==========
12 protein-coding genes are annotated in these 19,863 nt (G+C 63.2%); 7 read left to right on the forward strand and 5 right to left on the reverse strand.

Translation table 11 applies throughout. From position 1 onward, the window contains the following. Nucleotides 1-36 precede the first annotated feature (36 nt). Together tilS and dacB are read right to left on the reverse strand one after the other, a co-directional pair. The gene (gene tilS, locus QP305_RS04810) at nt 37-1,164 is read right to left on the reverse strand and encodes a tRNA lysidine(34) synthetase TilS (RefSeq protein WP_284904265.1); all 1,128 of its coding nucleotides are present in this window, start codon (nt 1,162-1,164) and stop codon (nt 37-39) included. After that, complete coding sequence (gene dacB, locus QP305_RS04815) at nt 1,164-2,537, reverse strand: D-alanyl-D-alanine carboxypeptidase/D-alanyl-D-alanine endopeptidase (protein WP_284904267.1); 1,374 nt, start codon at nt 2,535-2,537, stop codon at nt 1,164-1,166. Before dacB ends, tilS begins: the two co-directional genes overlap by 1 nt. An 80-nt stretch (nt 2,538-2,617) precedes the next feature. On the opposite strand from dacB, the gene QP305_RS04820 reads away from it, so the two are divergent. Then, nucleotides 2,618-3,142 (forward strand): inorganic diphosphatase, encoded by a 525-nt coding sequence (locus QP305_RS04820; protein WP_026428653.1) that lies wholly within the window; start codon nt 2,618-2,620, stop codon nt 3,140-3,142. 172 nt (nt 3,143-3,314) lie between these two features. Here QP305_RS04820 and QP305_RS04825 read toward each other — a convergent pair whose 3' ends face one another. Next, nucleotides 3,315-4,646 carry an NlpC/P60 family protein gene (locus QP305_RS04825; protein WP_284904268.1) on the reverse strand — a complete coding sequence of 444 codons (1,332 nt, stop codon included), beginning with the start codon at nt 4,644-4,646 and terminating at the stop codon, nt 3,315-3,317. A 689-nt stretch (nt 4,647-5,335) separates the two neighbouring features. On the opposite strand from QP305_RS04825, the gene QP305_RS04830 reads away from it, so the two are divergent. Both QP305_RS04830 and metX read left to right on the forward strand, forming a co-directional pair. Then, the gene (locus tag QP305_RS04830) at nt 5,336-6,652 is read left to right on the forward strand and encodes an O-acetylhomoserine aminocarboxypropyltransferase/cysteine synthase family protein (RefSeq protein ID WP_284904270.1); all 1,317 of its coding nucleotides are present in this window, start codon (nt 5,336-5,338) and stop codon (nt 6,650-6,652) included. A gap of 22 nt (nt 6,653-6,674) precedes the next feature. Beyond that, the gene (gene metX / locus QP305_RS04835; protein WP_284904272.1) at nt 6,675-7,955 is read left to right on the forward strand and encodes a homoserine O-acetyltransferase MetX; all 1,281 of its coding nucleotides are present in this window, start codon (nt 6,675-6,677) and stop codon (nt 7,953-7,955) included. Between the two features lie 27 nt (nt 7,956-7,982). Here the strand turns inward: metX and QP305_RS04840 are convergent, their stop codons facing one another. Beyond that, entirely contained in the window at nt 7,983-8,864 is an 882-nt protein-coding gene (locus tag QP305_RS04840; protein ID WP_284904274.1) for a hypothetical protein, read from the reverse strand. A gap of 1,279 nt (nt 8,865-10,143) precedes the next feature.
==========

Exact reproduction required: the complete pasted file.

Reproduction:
12 protein-coding genes are annotated in these 19,863 nt (G+C 63.2%); 7 read left to right on the forward strand and 5 right to left on the reverse strand.

Translation table 11 applies throughout. From position 1 onward, the window contains the following. Nucleotides 1-36 precede the first annotated feature (36 nt). Together tilS and dacB are read right to left on the reverse strand one after the other, a co-directional pair. The gene (gene tilS, locus QP305_RS04810) at nt 37-1,164 is read right to left on the reverse strand and encodes a tRNA lysidine(34) synthetase TilS (RefSeq protein WP_284904265.1); all 1,128 of its coding nucleotides are present in this window, start codon (nt 1,162-1,164) and stop codon (nt 37-39) included. After that, complete coding sequence (gene dacB, locus QP305_RS04815) at nt 1,164-2,537, reverse strand: D-alanyl-D-alanine carboxypeptidase/D-alanyl-D-alanine endopeptidase (protein WP_284904267.1); 1,374 nt, start codon at nt 2,535-2,537, stop codon at nt 1,164-1,166. Before dacB ends, tilS begins: the two co-directional genes overlap by 1 nt. An 80-nt stretch (nt 2,538-2,617) precedes the next feature. On the opposite strand from dacB, the gene QP305_RS04820 reads away from it, so the two are divergent. Then, nucleotides 2,618-3,142 (forward strand): inorganic diphosphatase, encoded by a 525-nt coding sequence (locus QP305_RS04820; protein WP_026428653.1) that lies wholly within the window; start codon nt 2,618-2,620, stop codon nt 3,140-3,142. 172 nt (nt 3,143-3,314) lie between these two features. Here QP305_RS04820 and QP305_RS04825 read toward each other — a convergent pair whose 3' ends face one another. Next, nucleotides 3,315-4,646 carry an NlpC/P60 family protein gene (locus QP305_RS04825; protein WP_284904268.1) on the reverse strand — a complete coding sequence of 444 codons (1,332 nt, stop codon included), beginning with the start codon at nt 4,644-4,646 and terminating at the stop codon, nt 3,315-3,317. A 689-nt stretch (nt 4,647-5,335) separates the two neighbouring features. On the opposite strand from QP305_RS04825, the gene QP305_RS04830 reads away from it, so the two are divergent. Both QP305_RS04830 and metX read left to right on the forward strand, forming a co-directional pair. Then, the gene (locus tag QP305_RS04830) at nt 5,336-6,652 is read left to right on the forward strand and encodes an O-acetylhomoserine aminocarboxypropyltransferase/cysteine synthase family protein (RefSeq protein ID WP_284904270.1); all 1,317 of its coding nucleotides are present in this window, start codon (nt 5,336-5,338) and stop codon (nt 6,650-6,652) included. A gap of 22 nt (nt 6,653-6,674) precedes the next feature. Beyond that, the gene (gene metX / locus QP305_RS04835; protein WP_284904272.1) at nt 6,675-7,955 is read left to right on the forward strand and encodes a homoserine O-acetyltransferase MetX; all 1,281 of its coding nucleotides are present in this window, start codon (nt 6,675-6,677) and stop codon (nt 7,953-7,955) included. Between the two features lie 27 nt (nt 7,956-7,982). Here the strand turns inward: metX and QP305_RS04840 are convergent, their stop codons facing one another. Beyond that, entirely contained in the window at nt 7,983-8,864 is an 882-nt protein-coding gene (locus tag QP305_RS04840; protein ID WP_284904274.1) for a hypothetical protein, read from the reverse strand. A gap of 1,279 nt (nt 8,865-10,143) precedes the next feature.